Put the sweatpants and t-shirt away! Part of building success as a freelancer is looking the part—the well-dressed professional, that is. Freelancers, here’s how to cultivate a professional wardrobe.
You can set your start and end times, work from anywhere, and wear whatever you want. Every day can be casual Friday when you’re freelancing!
I’ve taken advantage of this sartorial freedom since day one of my freelancing career. I’m not a fashionista; I think more of my clothes come from clothing swaps (read: hand-me-downs) than actual stores. The opportunity to live in my yoga pants and old t-shirts was a true gift.
Yet I’m here to tell you today that, as freelancers, we should gravitate away from workout wear. I can’t believe I’m saying this, but freelancers should adopt a work uniform.
The case for a work uniform is pretty strong: First, freelancers take meetings. This week alone I’ve had three video calls and one in-person meeting. Do I want my clients and professional contacts to see me in old t-shirts and my college sweats? Absolutely not!
When I take a client call or meeting, I dress up. I want to convey a professional, pulled together message. Your clothing symbolically tells the world how you view yourself. Our brains are hard-wired to notice visuals first. So the way we present ourselves to the world says a lot about us—before we even open our mouths.
Clothing can affect how people perceive us. How we dress signals to others how competent and capable we are. If I showed up to my meetings in yoga pants, the message I’m sending is that I’m unprofessional. When I put on my button-down or a nice dress, I send the opposite message: I can get the job done well.
Getting dressed in nice clothes also affects our own brains. We’re not just sending messages outwards; we’re directing them inwards as well. Wearing more formal clothing, like a suit, affects the way we think. In his 2015 study, researcher Abraham Rutchick of California State University, Northridge, found that “wearing clothing that’s more formal than usual makes people think more broadly and holistically, rather than narrowly and about fine-grained details.”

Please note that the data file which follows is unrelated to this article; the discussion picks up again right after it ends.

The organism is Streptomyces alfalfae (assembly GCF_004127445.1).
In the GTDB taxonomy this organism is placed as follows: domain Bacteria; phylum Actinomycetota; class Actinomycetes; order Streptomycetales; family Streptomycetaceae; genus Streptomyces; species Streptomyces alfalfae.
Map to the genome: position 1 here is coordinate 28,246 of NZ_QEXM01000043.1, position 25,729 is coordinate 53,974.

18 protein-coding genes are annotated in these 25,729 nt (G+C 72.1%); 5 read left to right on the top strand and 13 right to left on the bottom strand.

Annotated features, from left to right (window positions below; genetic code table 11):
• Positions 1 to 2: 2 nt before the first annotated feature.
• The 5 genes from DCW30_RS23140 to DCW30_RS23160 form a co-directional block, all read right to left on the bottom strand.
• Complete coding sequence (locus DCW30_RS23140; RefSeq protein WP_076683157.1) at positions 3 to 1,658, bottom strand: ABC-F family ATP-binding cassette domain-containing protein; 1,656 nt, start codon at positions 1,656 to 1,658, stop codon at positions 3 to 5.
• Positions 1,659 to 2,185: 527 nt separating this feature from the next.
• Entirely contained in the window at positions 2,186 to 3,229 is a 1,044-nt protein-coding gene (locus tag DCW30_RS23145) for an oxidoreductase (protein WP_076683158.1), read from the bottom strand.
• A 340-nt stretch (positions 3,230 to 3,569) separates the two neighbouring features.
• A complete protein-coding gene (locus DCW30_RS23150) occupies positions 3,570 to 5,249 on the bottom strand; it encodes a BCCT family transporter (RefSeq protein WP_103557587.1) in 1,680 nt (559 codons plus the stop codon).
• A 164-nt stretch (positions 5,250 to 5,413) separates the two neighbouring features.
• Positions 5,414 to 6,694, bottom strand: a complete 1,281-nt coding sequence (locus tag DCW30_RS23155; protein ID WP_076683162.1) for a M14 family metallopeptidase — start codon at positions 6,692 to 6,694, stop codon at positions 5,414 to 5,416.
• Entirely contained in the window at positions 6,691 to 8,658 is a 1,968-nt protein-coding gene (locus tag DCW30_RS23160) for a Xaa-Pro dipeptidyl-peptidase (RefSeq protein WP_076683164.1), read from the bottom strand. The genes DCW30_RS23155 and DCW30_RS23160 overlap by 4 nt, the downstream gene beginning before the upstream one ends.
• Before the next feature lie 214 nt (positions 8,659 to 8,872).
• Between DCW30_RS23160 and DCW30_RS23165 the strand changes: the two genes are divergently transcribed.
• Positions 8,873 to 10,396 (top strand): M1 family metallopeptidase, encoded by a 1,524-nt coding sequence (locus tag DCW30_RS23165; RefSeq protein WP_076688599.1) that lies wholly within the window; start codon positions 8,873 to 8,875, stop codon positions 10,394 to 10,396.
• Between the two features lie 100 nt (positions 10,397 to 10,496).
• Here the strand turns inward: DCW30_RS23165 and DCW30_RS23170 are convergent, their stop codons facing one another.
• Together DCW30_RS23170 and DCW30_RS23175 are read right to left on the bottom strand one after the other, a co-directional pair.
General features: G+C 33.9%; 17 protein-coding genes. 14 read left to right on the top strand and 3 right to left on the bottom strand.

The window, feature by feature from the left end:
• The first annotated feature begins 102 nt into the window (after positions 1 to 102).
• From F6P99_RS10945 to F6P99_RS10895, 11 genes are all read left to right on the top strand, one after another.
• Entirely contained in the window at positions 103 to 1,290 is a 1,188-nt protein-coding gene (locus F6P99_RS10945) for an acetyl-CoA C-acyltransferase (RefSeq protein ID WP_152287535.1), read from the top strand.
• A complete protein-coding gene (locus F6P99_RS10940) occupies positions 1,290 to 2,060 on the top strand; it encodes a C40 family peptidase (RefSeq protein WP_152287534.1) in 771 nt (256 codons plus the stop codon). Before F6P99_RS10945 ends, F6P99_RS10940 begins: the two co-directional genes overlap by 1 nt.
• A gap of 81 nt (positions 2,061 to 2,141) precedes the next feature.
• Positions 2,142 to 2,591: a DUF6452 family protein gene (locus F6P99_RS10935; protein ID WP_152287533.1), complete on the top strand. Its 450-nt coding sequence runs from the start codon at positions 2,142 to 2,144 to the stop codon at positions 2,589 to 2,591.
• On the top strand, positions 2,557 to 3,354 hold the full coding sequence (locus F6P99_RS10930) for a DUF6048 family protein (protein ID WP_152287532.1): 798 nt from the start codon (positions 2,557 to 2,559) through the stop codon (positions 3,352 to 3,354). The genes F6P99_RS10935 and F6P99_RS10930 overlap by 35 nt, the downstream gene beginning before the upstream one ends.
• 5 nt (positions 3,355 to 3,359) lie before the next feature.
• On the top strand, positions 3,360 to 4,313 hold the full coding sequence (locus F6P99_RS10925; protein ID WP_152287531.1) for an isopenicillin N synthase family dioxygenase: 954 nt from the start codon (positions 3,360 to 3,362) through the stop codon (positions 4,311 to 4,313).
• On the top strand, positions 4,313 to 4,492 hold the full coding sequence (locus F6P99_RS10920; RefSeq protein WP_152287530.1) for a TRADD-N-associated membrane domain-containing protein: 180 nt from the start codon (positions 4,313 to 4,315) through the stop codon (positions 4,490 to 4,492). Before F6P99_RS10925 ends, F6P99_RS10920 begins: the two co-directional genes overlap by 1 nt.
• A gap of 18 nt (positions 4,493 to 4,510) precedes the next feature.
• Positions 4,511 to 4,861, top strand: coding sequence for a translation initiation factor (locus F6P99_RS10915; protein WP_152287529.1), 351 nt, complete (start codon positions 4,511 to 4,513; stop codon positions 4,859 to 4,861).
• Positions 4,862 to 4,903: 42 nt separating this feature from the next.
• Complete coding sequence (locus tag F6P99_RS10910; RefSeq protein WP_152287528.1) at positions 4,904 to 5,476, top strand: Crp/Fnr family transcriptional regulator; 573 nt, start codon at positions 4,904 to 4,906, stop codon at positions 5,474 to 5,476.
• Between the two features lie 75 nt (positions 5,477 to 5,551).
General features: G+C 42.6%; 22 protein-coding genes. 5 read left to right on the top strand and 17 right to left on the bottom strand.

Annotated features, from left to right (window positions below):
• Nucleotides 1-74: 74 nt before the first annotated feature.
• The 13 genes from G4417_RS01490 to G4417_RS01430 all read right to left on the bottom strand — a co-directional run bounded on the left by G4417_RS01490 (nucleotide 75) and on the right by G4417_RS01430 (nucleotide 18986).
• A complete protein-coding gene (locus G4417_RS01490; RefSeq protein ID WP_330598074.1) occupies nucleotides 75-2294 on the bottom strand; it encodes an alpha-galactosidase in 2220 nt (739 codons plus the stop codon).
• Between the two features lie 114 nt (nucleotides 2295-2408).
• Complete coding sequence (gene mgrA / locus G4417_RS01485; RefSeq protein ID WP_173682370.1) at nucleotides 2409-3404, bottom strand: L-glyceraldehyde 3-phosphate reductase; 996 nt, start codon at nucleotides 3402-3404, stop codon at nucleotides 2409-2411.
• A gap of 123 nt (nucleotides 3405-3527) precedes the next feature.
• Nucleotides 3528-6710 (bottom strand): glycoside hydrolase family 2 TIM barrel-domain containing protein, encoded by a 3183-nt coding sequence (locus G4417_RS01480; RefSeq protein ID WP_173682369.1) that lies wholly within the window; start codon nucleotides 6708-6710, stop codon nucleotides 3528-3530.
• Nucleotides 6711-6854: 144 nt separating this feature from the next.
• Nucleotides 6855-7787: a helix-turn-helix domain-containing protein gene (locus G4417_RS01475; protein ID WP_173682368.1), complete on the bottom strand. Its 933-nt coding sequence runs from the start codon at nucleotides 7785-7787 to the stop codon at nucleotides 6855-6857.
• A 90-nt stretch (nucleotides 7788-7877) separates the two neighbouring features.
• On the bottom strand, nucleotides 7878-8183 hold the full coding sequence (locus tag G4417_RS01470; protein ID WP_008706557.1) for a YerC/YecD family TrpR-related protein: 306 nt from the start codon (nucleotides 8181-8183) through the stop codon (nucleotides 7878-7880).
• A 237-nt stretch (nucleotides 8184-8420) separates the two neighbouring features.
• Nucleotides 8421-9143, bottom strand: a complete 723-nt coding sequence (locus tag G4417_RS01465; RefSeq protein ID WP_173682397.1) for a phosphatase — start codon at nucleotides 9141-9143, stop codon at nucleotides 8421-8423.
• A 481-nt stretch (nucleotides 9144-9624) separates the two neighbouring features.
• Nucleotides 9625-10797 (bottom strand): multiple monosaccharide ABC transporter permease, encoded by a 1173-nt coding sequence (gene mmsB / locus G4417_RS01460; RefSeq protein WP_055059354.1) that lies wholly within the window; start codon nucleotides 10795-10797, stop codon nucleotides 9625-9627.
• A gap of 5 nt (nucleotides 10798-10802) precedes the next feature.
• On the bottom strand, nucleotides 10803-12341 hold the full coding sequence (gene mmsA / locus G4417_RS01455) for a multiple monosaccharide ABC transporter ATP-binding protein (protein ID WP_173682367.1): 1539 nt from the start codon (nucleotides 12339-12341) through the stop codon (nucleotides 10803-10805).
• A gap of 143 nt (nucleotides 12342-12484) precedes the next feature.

The refrain when you look good, you feel good is actual science. When we think we look good, we behave in a different manner. We want to rise to meet the clothing occasion.
Who more than freelancers have to put their money where their mouth is? Freelancing is famously a feast-or-famine type of industry, and every piece of work you commission is gained by freelancers proving themselves. It’s crucial that freelancers look every bit the part of a capable and fruitful hire.
Now that I’ve convinced you that you need a work uniform (even if your couch doubles as your desk), let’s talk about how to afford one. There’s no need to bust your budget to look professional.
Here are four steps to take to make sure your work uniform stays affordable.
- Pick a color scheme. Neutrals are always a good bet. Black, navy, white, beige, and gray are all basic colors that can be mixed and matched together. No matter your skin tone, at least two of these colors will look great on you. Compile a work wardrobe of pieces that all go together. Think black and navy bottoms and white, gray, and neutral tops as a jumping off point.
- Pick pieces that span the seasons. I love pieces of clothing I can wear all year long. Pairing tights and a cardigan with a dress can take it from summer to fall easily enough. Think in light layers—can long underwear turn summer slacks into something warm enough to wear in January? Pieces like sweaters, tights, and long-sleeved shirts will help you take warm-weather clothes into the cold-weather season.
- Shop sales and seasons. Shopping sales is a must-do for any Grownup. Always start at the clearance rack! But also consider the season. The best time to buy clothes is for the season that just ended, as stores are trying to move inventory. So stock up on summer clothes in late August or early September. In February, be on the lookout for jackets, sweaters, and boots.
- Adopt an actual uniform. You could try investing in multiples of the same two items of clothing. Find one top and one bottom that work for you (think: nice black slacks and a well-fitted white top) and stock up on them. Wear the same thing to work every day. Actual uniforms eliminate having to worry about piecing together an outfit, save you time, and can save you money. You don’t worry about keeping up with trends, and you can wait for your exact top to go on sale. No more hitting up multiple stores looking for the best deal!
I’m not saying you can’t ever wear sweatpants again. Adopt a work uniform for a few days and see if it changes your mood or your work style. You may even find pulling yourself together pulls your work together.
Kara Perez is a freelance personal finance writer living in Austin, Texas. She is passionate about helping people become financially literate and telling people’s money stories.
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